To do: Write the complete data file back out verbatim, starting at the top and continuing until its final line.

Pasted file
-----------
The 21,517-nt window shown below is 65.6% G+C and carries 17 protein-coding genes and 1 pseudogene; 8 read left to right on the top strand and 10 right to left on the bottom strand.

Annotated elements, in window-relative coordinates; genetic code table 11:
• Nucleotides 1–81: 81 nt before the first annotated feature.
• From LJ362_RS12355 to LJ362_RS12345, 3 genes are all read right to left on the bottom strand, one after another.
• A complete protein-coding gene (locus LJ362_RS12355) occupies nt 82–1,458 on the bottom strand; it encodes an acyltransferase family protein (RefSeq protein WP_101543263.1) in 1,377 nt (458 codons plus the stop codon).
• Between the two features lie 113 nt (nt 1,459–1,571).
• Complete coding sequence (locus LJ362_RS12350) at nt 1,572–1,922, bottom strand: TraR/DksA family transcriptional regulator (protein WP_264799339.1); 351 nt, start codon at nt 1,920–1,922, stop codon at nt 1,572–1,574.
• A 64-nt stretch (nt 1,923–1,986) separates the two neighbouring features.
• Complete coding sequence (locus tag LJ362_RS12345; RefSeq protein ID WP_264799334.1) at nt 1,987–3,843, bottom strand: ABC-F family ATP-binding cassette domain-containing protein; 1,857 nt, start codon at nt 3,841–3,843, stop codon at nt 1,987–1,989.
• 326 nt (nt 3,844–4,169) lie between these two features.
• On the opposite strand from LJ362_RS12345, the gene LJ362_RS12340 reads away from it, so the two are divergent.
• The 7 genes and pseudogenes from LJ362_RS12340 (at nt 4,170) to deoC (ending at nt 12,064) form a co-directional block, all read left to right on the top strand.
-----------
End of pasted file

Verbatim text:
The 21,517-nt window shown below is 65.6% G+C and carries 17 protein-coding genes and 1 pseudogene; 8 read left to right on the top strand and 10 right to left on the bottom strand.

Annotated elements, in window-relative coordinates; genetic code table 11:
• Nucleotides 1–81: 81 nt before the first annotated feature.
• From LJ362_RS12355 to LJ362_RS12345, 3 genes are all read right to left on the bottom strand, one after another.
• A complete protein-coding gene (locus LJ362_RS12355) occupies nt 82–1,458 on the bottom strand; it encodes an acyltransferase family protein (RefSeq protein WP_101543263.1) in 1,377 nt (458 codons plus the stop codon).
• Between the two features lie 113 nt (nt 1,459–1,571).
• Complete coding sequence (locus LJ362_RS12350) at nt 1,572–1,922, bottom strand: TraR/DksA family transcriptional regulator (protein WP_264799339.1); 351 nt, start codon at nt 1,920–1,922, stop codon at nt 1,572–1,574.
• A 64-nt stretch (nt 1,923–1,986) separates the two neighbouring features.
• Complete coding sequence (locus tag LJ362_RS12345; RefSeq protein ID WP_264799334.1) at nt 1,987–3,843, bottom strand: ABC-F family ATP-binding cassette domain-containing protein; 1,857 nt, start codon at nt 3,841–3,843, stop codon at nt 1,987–1,989.
• 326 nt (nt 3,844–4,169) lie between these two features.
• On the opposite strand from LJ362_RS12345, the gene LJ362_RS12340 reads away from it, so the two are divergent.
• The 7 genes and pseudogenes from LJ362_RS12340 (at nt 4,170) to deoC (ending at nt 12,064) form a co-directional block, all read left to right on the top strand.